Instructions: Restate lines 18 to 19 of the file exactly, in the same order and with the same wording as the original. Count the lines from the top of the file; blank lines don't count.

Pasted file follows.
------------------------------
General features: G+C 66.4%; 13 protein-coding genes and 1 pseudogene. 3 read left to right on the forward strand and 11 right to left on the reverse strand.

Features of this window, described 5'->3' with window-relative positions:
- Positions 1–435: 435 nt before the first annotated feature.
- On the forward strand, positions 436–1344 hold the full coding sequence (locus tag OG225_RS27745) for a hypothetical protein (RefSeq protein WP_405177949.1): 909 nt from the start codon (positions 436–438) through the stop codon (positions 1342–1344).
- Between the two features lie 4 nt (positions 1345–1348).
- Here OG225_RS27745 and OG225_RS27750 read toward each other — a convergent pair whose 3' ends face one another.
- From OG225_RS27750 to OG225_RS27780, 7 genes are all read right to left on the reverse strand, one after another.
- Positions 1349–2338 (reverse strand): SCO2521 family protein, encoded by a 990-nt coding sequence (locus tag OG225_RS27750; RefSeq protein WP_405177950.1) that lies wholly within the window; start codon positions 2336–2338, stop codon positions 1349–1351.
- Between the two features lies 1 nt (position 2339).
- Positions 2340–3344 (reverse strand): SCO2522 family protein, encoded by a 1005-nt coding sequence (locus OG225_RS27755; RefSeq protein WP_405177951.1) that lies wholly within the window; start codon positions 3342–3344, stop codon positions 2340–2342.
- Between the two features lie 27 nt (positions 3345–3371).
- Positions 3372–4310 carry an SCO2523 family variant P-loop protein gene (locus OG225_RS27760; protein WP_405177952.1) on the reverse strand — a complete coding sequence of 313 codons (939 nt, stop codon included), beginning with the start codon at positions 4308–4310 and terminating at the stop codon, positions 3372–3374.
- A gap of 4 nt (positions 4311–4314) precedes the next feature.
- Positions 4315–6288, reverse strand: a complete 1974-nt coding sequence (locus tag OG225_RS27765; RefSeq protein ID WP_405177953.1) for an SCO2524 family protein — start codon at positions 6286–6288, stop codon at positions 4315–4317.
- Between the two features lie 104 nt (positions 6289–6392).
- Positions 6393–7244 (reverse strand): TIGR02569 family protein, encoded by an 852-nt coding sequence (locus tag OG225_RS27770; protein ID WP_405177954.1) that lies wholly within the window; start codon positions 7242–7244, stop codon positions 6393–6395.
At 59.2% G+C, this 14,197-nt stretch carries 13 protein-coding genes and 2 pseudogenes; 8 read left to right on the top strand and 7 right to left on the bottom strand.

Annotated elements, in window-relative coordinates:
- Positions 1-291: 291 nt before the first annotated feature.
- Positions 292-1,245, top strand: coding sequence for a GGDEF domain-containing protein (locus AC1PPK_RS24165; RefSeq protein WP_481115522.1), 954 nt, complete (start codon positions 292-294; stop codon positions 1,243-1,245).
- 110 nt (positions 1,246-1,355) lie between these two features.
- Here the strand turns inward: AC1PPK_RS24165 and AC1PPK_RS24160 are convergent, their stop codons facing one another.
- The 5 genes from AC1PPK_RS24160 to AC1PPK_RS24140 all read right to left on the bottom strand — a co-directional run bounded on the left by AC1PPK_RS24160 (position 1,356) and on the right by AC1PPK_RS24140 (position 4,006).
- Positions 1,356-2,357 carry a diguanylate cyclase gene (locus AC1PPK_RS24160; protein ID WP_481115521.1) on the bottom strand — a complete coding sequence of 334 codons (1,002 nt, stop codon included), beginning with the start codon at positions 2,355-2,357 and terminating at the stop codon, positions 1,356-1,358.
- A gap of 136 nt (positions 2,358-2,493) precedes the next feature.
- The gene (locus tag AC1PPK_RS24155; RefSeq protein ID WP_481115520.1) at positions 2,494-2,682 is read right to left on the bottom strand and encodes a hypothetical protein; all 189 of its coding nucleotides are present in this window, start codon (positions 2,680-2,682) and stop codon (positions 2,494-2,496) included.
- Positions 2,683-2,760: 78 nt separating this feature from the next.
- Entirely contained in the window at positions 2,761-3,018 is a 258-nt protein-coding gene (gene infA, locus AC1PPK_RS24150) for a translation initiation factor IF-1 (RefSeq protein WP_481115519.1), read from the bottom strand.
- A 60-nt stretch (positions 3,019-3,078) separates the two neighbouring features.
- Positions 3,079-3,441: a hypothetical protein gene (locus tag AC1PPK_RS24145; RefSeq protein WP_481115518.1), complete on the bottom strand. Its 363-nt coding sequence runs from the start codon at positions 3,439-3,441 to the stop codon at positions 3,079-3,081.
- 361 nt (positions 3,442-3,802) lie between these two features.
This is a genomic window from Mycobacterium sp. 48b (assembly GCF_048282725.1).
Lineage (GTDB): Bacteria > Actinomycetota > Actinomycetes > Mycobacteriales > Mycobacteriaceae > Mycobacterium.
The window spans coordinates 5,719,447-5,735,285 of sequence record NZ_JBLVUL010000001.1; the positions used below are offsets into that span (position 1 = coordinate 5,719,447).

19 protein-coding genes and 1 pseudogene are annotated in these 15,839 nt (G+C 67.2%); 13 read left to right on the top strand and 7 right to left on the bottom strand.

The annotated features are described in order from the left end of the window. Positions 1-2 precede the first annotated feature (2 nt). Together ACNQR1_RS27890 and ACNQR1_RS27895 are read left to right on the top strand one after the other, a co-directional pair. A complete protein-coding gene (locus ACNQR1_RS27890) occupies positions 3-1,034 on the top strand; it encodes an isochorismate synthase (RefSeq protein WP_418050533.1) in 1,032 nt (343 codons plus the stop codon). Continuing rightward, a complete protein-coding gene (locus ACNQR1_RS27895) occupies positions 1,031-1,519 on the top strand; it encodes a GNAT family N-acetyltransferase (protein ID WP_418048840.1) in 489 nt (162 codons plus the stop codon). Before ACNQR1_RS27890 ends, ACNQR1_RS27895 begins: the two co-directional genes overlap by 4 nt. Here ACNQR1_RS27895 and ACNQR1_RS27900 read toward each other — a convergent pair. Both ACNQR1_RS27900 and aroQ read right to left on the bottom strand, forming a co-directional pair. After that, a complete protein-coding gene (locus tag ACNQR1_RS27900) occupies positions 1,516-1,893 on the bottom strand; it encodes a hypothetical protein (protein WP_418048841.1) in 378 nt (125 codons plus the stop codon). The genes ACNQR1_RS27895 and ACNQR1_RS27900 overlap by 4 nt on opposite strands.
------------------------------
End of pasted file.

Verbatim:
Annotated elements, in window-relative coordinates:
- Positions 1-291: 291 nt before the first annotated feature.